Session 31 - PowerPoint PPT Presentation

liam
session 31 n.
Skip this Video
Loading SlideShow in 5 Seconds..
Session 31 PowerPoint Presentation
play fullscreen
1 / 48
Download Presentation
Session 31
243 Views
Download Presentation

Session 31

- - - - - - - - - - - - - - - - - - - - - - - - - - - E N D - - - - - - - - - - - - - - - - - - - - - - - - - - -
Presentation Transcript

  1. Session 31 Working with Veterans Affairs to Help Students Bill Susling U.S. Department of Veterans AffairsHarold McCullough U.S. Department of Education, FSA

  2. Session Overview • Veterans Education Programs that VA Does and Does Not Administer • General Payment Rules and Processing Claims for VA Programs • Statutory and Regulatory Definitions for Title IV Purposes • Treatment of Veterans Education Benefits for Title IV Purposes

  3. Veterans Education Benefits • Veterans Education Programs that VA administers • Montgomery GI Bill—Active Duty • Montgomery GI Bill—Selected Reserve • Dependents Educational Assistance • Reserve Educational Assistance Program

  4. Veterans Education Benefits • Post Vietnam Era Educational Assistance Program • Vocational Rehabilitation and Employment • Restored Entitlement Program for Survivors

  5. Veterans Education Benefits • Veterans Education Programs VA Doesn’t Administer • Reserve Officer Training Corps Scholarship • Reserve Officer Training Corps Program

  6. Veterans Education Benefits • General Payment Rules for VA Programs • Payments generally are made to the student • Payments are generally made monthly • Payments are affected by- • The program • The student’s “training time”

  7. Montgomery GI Bill—Active Duty (Ch. 30) • For Individuals Who Entered Active Duty Pre-1977 or Post-mid-1985 • Three Basic Full-time Monthly Rates • $840 • $1,034 • $1,222

  8. Montgomery GI Bill—Active Duty (Ch. 30) • Factors that Affect the Amount of MGIB—Active Duty Payments • Number of Dependents • “Kickers” • “Buy Up” • Active Duty Status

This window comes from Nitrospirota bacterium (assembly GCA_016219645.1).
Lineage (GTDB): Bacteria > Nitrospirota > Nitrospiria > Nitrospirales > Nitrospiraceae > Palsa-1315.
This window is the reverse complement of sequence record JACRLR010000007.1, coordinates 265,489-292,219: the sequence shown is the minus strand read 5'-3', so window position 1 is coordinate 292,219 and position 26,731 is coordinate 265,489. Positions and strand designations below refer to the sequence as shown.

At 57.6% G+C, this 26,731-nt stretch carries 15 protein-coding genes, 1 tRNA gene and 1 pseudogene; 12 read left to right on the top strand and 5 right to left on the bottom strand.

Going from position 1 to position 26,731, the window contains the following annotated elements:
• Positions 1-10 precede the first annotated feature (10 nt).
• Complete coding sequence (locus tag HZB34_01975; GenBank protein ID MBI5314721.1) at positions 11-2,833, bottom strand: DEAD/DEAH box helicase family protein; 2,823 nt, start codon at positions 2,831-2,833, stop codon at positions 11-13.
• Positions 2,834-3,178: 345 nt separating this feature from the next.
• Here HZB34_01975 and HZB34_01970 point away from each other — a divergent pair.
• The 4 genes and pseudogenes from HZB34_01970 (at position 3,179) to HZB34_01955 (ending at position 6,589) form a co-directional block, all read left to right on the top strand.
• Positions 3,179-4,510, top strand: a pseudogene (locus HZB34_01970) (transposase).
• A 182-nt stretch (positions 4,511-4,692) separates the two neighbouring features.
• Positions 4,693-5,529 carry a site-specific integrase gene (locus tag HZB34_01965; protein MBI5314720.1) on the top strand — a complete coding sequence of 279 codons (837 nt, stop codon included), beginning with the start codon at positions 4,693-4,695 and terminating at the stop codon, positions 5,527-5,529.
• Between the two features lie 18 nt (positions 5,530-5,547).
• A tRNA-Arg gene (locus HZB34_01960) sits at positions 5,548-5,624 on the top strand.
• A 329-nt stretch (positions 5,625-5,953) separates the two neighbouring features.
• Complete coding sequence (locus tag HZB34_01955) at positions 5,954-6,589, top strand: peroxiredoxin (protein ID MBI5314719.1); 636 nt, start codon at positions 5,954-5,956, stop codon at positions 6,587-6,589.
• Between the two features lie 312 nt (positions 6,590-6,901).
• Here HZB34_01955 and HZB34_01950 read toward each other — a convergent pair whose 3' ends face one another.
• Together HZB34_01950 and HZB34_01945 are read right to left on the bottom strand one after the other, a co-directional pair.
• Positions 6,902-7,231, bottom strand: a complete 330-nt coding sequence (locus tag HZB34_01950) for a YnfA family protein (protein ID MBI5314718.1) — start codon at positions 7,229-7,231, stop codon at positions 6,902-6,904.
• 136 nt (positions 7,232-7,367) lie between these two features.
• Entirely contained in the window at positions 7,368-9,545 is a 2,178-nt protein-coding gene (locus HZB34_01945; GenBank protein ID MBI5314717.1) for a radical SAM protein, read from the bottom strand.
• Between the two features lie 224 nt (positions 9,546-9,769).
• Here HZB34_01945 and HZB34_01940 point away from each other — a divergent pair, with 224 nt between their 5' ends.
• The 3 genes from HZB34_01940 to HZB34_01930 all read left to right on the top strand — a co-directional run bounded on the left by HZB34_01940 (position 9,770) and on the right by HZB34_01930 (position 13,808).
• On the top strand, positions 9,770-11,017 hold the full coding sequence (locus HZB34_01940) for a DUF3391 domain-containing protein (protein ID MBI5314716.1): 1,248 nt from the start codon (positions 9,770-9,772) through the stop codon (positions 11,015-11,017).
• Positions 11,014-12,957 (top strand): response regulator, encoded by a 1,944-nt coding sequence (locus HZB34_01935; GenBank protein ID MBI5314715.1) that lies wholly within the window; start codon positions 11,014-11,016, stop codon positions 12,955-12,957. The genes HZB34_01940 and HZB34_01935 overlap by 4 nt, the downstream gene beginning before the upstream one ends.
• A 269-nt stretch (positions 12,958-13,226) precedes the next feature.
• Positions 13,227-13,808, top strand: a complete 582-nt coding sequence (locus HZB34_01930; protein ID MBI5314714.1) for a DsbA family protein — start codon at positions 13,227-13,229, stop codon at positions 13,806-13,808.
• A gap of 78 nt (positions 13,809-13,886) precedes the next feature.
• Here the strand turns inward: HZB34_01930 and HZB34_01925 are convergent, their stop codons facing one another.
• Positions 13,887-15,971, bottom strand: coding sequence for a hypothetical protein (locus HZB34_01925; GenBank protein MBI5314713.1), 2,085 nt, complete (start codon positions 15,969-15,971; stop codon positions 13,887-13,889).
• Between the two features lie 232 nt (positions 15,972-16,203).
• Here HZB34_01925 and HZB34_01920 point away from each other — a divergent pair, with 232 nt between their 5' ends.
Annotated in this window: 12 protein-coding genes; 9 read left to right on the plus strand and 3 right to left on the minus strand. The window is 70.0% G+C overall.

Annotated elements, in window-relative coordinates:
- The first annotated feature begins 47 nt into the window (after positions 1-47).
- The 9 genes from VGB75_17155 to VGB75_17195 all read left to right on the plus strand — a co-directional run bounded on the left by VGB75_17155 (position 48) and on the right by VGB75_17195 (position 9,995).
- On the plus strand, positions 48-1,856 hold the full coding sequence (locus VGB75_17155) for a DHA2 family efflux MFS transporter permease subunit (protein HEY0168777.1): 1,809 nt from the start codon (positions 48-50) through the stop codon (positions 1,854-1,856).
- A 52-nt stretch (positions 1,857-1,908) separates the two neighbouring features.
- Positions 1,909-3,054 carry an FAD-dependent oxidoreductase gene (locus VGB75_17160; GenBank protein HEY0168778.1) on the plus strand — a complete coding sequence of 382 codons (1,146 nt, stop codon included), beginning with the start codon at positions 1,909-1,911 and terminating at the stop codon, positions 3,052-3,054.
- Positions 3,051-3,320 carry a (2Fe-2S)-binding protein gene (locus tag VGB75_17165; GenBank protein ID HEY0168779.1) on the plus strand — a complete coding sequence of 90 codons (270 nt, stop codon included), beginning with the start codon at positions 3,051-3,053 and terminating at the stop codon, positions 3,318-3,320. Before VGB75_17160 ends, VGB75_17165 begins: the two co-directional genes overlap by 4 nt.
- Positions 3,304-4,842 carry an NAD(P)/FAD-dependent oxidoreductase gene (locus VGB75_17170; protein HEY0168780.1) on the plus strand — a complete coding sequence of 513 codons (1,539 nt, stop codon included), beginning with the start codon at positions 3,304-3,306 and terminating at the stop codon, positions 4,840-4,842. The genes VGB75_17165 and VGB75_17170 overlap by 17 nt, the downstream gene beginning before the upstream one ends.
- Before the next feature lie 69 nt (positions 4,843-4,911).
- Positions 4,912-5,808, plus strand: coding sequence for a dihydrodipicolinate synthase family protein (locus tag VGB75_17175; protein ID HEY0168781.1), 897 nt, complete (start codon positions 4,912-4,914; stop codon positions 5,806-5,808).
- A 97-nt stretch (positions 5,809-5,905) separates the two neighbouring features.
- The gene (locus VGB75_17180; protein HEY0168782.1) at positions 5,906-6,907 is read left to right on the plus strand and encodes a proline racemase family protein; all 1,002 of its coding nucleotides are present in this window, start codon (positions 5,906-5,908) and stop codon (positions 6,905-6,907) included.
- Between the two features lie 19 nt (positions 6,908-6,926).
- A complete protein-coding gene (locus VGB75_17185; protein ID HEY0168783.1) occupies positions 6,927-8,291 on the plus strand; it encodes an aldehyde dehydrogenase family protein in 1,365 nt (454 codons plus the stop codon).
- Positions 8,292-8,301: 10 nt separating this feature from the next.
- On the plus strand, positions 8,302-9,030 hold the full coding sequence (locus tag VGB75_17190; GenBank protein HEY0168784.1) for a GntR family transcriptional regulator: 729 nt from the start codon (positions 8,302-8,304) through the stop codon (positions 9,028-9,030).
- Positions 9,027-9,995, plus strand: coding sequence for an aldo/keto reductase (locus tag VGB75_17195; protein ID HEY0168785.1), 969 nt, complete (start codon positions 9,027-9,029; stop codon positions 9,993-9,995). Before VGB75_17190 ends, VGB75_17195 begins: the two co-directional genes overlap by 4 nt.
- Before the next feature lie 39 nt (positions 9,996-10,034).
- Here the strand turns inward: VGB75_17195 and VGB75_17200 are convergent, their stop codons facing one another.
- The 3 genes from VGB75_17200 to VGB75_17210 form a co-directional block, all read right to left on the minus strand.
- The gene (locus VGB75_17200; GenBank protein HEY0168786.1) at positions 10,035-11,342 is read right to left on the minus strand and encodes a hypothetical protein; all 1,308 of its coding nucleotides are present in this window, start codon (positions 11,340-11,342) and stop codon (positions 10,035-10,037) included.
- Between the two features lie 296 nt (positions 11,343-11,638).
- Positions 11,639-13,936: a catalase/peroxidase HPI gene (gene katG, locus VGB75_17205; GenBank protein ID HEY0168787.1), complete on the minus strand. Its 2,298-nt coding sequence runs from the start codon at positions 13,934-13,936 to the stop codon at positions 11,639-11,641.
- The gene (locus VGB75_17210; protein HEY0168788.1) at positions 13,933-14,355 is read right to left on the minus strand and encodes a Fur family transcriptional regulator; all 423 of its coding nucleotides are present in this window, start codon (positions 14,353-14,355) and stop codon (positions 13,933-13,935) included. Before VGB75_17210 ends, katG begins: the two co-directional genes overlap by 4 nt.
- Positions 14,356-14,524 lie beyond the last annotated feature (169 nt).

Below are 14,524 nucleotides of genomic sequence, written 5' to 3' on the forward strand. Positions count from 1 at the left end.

9. Montgomery GI Bill—Selected Reserve (Ch. 1606) • For Individuals Who Entered the Selected Reserve (Including the Guard) from Mid-1985 to Present • Current basic rate is $297 per month • Factors that Affect the Amount of MGIB—Selected Reserve Payments • Continued eligibility • “Kickers”

  10. Reserve Educational Assistance Program (REAP or Ch. 1607) • For Reservists Called to Active Duty After Sept. 10, 2001 • Factors that Affect REAP Payments • Continued eligibility • Length of time spent on active duty • Basic full-time monthly rates are $413.60, $620.40, and $827.20 • MGIB—SR “kickers” • Active Duty Status

  11. Reserve Educational Assistance Program (REAP or Ch. 1607) • Timeline for Making the First Payments • Goal is to begin payments as soon as possible • Payments cannot be made until DoD and the Coast Guard establish procedures for determining who is eligible

  12. Reserve Educational Assistance Program (REAP or Ch. 1607) • Initial Payments Will Include Many Lump-Sum Payments for Training Completed Before the First Payment Is Made

  13. Post-Vietnam Era Veterans’ Educational Assistance Program (VEAP or Ch. 32) • For Individuals Who Entered Active Duty 1977-mid-1985 • Educational Assistance Pilot Program • Factors that Affect the Amount of Payments • Amount contributed • “Kickers”

  14. Vocational Rehabilitation and Employment (Ch. 31) • Served on or after September 16, 1940 AND • Service-connected disabilities are rated at least 20% VA (or 10% if there is a serious employment handicap) AND

  15. Vocational Rehabilitation and Employment (Ch. 31) • Vocational rehabilitation is required to overcome an employment handicap AND • Less than 12 years since VA notified of the eligibility (longer if certain conditions prevented training)

  16. Vocational Rehabilitation and Employment (Ch. 31) • A veteran eligible for this benefit has his/her tuition and fees paid by VA to the educational institution • VA also pays for necessary books and supplies • Veteran receives a monthly subsistence allowance • Current basic full-time rate is $488.50 per month